Beijing : Archaeologists have discovered 12,000-year-old rock paintings in China that depict scenes of human hunters. Several images painted with ochre were discovered on a rock in the city Heihe in the Lesser Khingan Mountains in northeast China's Heilongjiang Province. The archaeologists confirmed the images of three mammoths, which means the rock paintings were made before the extinction of the mammoth, or at least 12,000 years ago.
Meanwhile, archaeologists believe that the paintings were made by using fingers, not brushes, and with paints such as ochre, according to the state-run Xinuha news agency. "Ochre alone cannot be preserved on rock for such a long time. The paint is a mixture of ochre and animal glue, which has helped the artwork survive thousands of years," said Zhao Pingchun, one of the researchers.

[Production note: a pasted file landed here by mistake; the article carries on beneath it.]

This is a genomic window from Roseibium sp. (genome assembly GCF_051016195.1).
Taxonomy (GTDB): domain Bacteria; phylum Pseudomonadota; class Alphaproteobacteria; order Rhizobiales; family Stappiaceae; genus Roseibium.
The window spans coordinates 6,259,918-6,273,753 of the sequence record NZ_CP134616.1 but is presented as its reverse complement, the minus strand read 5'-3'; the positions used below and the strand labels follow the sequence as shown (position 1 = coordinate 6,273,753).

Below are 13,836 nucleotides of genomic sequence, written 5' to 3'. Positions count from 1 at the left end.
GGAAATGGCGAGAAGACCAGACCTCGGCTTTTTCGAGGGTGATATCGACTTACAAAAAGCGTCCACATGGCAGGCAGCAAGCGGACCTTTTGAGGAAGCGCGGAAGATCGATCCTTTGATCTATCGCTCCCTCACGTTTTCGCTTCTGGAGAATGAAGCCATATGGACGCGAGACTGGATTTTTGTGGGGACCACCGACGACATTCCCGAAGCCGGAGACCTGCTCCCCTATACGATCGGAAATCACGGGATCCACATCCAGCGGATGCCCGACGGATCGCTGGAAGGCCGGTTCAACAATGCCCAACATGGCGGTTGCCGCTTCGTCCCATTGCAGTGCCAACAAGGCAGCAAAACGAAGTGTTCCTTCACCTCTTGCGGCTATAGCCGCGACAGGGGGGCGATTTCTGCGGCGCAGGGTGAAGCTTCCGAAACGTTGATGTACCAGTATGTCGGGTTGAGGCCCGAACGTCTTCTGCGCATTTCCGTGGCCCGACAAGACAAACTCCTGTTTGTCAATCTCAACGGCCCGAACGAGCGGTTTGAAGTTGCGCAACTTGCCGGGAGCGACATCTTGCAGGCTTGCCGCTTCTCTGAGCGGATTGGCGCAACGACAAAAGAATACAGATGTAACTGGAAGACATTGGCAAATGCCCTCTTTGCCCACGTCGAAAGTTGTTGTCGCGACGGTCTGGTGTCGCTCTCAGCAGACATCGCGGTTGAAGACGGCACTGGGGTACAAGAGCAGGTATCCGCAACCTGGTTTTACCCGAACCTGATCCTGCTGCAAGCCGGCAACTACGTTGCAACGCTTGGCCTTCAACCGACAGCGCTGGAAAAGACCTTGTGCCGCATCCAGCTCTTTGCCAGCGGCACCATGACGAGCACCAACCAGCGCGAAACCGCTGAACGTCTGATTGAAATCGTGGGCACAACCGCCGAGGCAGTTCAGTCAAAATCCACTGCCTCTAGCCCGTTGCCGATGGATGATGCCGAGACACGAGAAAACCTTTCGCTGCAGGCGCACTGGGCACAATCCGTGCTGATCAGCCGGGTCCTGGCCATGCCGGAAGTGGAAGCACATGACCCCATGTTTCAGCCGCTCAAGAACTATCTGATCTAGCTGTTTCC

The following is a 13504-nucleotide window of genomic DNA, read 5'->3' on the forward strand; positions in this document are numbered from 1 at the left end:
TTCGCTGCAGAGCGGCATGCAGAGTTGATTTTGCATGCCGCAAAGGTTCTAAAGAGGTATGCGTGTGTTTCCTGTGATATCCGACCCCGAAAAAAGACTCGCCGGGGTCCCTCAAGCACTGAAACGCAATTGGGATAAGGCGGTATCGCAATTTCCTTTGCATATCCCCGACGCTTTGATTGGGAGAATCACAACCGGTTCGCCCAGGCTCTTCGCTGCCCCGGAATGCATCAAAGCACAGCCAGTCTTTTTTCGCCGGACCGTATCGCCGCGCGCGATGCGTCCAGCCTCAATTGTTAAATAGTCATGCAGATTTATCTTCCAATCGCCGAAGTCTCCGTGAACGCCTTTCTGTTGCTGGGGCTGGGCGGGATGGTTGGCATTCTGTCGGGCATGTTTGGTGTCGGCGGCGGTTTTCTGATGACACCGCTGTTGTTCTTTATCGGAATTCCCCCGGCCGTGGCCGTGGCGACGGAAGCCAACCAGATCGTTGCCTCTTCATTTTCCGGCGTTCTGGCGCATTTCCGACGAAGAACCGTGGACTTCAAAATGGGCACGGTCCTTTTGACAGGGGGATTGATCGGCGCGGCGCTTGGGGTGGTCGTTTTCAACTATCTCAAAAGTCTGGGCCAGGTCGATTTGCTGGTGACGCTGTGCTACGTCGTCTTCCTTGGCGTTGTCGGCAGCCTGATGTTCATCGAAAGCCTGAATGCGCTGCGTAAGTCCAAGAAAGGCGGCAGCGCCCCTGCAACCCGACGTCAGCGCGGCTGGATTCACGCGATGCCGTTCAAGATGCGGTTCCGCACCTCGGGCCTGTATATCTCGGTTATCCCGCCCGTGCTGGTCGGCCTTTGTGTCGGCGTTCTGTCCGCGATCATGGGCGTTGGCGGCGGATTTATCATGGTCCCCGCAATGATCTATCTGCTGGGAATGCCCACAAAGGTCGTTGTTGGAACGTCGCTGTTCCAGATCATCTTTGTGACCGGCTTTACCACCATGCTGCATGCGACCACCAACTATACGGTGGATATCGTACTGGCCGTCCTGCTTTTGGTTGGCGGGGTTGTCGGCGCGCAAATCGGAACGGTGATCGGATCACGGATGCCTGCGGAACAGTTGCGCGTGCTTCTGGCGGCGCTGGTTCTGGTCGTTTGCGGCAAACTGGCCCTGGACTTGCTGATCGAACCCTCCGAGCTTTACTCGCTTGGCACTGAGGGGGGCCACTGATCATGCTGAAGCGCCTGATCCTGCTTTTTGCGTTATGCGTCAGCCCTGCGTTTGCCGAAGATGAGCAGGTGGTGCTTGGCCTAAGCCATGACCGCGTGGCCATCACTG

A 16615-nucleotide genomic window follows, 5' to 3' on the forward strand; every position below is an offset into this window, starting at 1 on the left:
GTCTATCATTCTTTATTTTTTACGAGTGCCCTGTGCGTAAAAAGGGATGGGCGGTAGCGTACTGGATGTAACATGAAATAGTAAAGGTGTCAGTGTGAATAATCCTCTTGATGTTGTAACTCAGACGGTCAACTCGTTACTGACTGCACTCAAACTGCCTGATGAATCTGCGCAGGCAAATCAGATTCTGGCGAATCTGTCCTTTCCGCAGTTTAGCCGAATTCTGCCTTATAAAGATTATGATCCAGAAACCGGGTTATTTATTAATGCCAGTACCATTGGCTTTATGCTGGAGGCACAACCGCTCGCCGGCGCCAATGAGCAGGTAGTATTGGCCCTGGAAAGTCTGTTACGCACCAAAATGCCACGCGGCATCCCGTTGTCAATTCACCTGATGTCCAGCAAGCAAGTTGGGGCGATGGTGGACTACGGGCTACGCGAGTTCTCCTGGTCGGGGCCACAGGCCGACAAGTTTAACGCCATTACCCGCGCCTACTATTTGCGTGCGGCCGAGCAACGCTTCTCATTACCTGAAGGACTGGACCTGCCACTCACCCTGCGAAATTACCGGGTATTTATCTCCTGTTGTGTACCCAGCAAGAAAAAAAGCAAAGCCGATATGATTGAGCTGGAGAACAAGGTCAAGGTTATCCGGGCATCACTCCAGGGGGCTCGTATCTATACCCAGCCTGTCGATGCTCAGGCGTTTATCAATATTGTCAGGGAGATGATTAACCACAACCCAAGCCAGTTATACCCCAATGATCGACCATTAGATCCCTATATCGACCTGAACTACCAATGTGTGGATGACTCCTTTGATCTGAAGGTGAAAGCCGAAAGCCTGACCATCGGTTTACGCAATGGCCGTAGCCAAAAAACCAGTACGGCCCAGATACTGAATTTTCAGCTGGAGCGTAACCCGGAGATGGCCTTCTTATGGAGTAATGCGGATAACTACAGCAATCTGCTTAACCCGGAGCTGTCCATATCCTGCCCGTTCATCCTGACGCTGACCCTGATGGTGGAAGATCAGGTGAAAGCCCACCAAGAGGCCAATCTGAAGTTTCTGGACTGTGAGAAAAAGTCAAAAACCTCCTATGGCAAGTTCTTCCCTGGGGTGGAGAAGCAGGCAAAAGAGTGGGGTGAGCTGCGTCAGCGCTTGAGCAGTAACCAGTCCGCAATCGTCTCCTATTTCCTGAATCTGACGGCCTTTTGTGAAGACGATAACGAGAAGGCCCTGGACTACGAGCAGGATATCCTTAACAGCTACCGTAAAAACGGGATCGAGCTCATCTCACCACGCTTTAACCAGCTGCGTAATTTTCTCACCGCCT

The discovery is important in the studies on life in the Lesser Khingan Mountains during the Palaeolithic period, and can provide information about human civilization in Heilongjiang and other parts of China. Researchers are trying to identify more images in the rock painting.